The Sarasota Community Care Court began Jan. 8, 2019.  Since that time, 21 individuals voluntarily entered the program and five successfully graduated with the criminal charges Community Care Court, homelessdismissed.  Three were successfully housed.

“Already we’re seeing real impact in people’s lives and in our community,” said Joe Polzak, Assistant City Attorney.  “After declining the many social services available through outreach and pre-arrest diversion, these individuals, while faced with the possibility of serving time, have the option to engage assistance where they can be assessed and treated, and ultimately, placed into employment and appropriate housing.”    

The American Bar Association recently adopted a resolution urging local courts to adopt homeless court programs as a way to help transition chronic homeless from the streets through social services and ultimately to self-sufficiency.

“We are pleased to partner with the City of Sarasota in identifying, assessing and offering services to those homeless individuals that enter the criminal justice system,” said Ed Brodsky, State Attorney of the 12th Judicial Circuit.  “We hope through this partnership to help end homelessness for those we serve.”

Community Care Court differs from Comprehensive Treatment Court (CTC) in that CTC is a jail diversion program solely for misdemeanor offenders with chronic mental illness.

The Gulf Coast Community Foundation generously donated $15,000 toward the cost of Community Care Court. 

“We can’t overlook the less visible and more vulnerable in our communities, so it is imperative that philanthropy is part of the solution to this community-wide issue,” said Jon Thaxton, Gulf Coast Community Foundation Senior Vice President for Community Investment.

Created in 2014, the City of Sarasota’s homeless outreach program has become a national model for cities seeking jail diversion programs by emphasizing the 3 E’s:  education, encouragement and enforcement.  Two Homeless Outreach Teams (HOT), comprised of a City staff case manager and Sarasota Police Department officer, interact with homeless individuals on a regular basis encouraging them off the street by offering to connect them with available social services through outreach and pre-arrest diversion.  Through an agreement with The Salvation Army, 20 beds are reserved for the chronic homeless who need shelter.  Those interested in a bed may be transported to The Salvation Army rather than cited.  Also, in conjunction with The Salvation Army, the City supports the Street Teams, a program that provides a safe, stable environment and work experience for the homeless.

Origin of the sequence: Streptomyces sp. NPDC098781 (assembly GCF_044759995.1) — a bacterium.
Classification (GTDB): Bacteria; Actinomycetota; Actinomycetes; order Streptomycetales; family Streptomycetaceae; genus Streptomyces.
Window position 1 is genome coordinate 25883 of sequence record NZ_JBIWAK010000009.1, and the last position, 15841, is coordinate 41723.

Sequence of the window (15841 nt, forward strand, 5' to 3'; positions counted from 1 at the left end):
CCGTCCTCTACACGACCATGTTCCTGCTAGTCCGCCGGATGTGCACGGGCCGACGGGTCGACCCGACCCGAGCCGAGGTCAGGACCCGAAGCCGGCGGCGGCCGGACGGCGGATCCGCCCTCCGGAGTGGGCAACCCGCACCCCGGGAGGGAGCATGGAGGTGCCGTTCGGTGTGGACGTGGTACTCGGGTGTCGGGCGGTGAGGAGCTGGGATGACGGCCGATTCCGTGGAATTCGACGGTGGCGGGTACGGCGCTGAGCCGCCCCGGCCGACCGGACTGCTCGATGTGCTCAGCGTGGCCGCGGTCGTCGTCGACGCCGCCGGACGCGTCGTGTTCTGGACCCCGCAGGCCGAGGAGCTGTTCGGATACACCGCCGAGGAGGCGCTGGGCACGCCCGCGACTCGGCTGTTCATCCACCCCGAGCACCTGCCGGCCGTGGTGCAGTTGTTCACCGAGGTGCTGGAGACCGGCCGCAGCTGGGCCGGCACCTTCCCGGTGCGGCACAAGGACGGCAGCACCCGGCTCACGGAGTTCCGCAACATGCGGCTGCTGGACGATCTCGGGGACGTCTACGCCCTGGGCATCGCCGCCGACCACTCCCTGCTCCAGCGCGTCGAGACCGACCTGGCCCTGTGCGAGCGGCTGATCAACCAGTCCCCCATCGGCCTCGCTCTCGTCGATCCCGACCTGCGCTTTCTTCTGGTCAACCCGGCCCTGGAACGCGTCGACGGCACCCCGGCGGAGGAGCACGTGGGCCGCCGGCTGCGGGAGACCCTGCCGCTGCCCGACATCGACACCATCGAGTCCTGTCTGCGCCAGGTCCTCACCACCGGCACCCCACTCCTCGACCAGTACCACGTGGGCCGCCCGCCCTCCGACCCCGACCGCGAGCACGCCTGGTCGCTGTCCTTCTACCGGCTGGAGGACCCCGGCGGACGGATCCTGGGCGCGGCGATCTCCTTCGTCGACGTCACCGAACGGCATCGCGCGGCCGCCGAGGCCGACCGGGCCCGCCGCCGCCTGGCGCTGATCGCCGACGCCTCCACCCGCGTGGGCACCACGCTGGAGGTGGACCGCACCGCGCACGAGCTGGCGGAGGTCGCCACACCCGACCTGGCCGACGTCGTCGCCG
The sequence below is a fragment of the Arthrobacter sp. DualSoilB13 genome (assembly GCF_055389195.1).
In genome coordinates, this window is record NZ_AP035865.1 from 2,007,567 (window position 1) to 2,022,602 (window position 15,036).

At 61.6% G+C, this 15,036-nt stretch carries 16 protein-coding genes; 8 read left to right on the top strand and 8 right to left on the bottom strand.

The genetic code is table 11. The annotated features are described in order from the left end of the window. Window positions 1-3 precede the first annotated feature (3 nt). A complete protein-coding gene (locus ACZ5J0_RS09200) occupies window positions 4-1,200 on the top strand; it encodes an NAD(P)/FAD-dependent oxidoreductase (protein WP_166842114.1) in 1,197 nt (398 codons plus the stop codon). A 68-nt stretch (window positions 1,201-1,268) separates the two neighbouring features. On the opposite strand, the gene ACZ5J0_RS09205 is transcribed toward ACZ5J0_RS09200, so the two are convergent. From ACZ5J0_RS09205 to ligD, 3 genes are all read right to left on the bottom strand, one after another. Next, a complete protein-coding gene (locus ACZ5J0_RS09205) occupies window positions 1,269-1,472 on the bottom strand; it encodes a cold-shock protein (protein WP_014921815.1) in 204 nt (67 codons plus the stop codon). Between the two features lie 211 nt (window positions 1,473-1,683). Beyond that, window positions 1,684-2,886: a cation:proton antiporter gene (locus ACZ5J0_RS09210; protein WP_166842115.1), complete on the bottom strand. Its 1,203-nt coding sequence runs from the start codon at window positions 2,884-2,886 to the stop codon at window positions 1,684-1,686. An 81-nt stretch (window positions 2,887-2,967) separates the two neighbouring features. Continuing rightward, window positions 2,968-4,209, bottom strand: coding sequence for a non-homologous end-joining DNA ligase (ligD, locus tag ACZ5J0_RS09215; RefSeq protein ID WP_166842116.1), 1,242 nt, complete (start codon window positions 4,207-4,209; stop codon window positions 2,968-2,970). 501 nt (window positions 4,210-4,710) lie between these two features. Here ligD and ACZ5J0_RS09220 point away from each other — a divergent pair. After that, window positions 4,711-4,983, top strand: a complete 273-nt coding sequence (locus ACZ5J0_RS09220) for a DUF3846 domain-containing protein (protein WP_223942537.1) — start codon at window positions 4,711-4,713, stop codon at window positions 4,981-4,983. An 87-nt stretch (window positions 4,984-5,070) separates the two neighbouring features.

Through strong partnerships with the Suncoast Partnership to End Homelessness and the Continuum of Care, coupled with the community’s commitment, homelessness in the Sarasota city limits has decreased by over 50 percent in the past four years, according to the Point in Time homeless count conducted in January 2019 by the Suncoast Partnership to End Homelessness.

In Sarasota, there is a path to end homelessness for those individuals willing to engage with the many programs available, including the newly established Community Care Court.

For more information please contact:  Jan Thornburg, Senior Communications Manager:  941-650-9693 or Joe Polzak, Assistant City Attorney:  941-906-1199

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About the City of Sarasota:  Distinguished by U.S. News and World Report as the 18th Best Place to Live in the U.S., the City of Sarasota is a diverse community located on Florida’s Suncoast with 55,000 year-round residents, several internationally recognized cultural arts venues, stunning sunsets along Lido Beach, a 45-hole municipal golf course at the historic Bobby Jones Golf Club, and Major League spring training baseball with the Baltimore Orioles.  Learn more about us at www.SarasotaFL.Gov